Defense Minister Avigdor Liberman came down hard last week on hareidi communities who continue to shame those who choose to enter the military.
In many cases, men in those communities who serve in the IDF are severely harassed for that choice. Sometimes they are threatened and sometimes even physically attacked. Sometimes their families are threatened and hounded as well.
Minister Liberman focused on the issue last Thursday during a Chanukah candle-lighting ceremony in the Kiryah military headquarters in Tel Aviv with hareidi soldiers and rabbis of the Nahal Hareidi Foundation, which provides hareidi religious soldiers with ongoing support during their tour of duty.
In his address, the defense minister attacked the phenomenon of shaming hareidi soldiers, calling it “idolatry,” and expressed hope there will one day be a hareidi chief of staff and pledged to fight “with all his might” against those who attempt to offend hareidi soldiers. The minister kindled the candles together with Rabbi Tzvi Klebanow, president of the Nahal hareidi Foundation.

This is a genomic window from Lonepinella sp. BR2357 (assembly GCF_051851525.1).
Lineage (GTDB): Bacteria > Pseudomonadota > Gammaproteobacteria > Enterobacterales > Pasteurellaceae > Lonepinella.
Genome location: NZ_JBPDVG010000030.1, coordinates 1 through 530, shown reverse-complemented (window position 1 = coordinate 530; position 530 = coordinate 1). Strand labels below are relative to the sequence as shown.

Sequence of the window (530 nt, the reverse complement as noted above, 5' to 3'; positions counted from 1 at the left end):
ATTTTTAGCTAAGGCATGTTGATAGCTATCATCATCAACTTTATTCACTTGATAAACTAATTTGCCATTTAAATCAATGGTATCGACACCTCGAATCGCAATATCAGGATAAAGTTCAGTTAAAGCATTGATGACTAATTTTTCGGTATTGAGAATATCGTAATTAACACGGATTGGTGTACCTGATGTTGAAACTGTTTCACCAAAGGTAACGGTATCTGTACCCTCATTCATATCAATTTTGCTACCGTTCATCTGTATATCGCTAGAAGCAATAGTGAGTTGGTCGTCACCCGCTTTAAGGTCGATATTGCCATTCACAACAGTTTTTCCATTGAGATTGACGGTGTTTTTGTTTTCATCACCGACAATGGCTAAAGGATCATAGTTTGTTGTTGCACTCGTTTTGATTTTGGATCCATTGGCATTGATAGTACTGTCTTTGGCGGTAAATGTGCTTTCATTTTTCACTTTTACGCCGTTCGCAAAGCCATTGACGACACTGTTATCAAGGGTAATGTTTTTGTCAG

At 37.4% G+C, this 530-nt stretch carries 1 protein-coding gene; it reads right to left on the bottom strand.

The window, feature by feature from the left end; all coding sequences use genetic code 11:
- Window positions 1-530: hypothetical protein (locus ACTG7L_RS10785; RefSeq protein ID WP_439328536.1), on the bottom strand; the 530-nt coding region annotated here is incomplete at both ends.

“The start of every war is a breakthrough,” said Minister Liberman. “Once one person breaks through, everyone enters and follows him. You have truly made a breakthrough. There’s no other way to say it.
“The holiday of Chanukah is a miracle. When I look around this room, a great miracle occurred here, to see these people here as soldiers, perhaps the best soldiers.
Liberman went on to say that until he came to Israel on aliyah, he personally “never knew there was a contradiction between Torah learning and army service.” King David fought, he said, as did Joshua bin Nun. “I think they also had an understanding of Torah and Judaism, no less than Rabbis Deri and Litzman,” he said with some irony.
“You’re combining Judasim, defense of the homeland, and defense of the Jewish nation… Spiritual leaders of Israel always knew… when it was permissible for a Jew not only to learn, but also to fight,” he said.
Liberman added that he understood that for a Jew from the hareidi sector, the decision to serve isn’t a simple decision to make.
“I know how much we, to my regret, confront prejudices and how much we’re forced to fight unacceptable occurrences — all kinds of shaming, condemnations, and attempts to embarrass those serving in the IDF. This is simply unbelievable. Whoever in the name of Torah, attempts to denounce others, shames soldiers — he’s simply involved in idolatry,” he said.
“This is not Judaism. It’s definitely not identification with Jewish values, and it’s something that that we, as an army, will battle with all our might. We will not come to terms with it, and we won’t accept it. It’s not freedom of speech and it’s not just pranks — it’s simply damaging to Judaism and also to the holy of holies of the Jewish nation.”Hana Levi Julian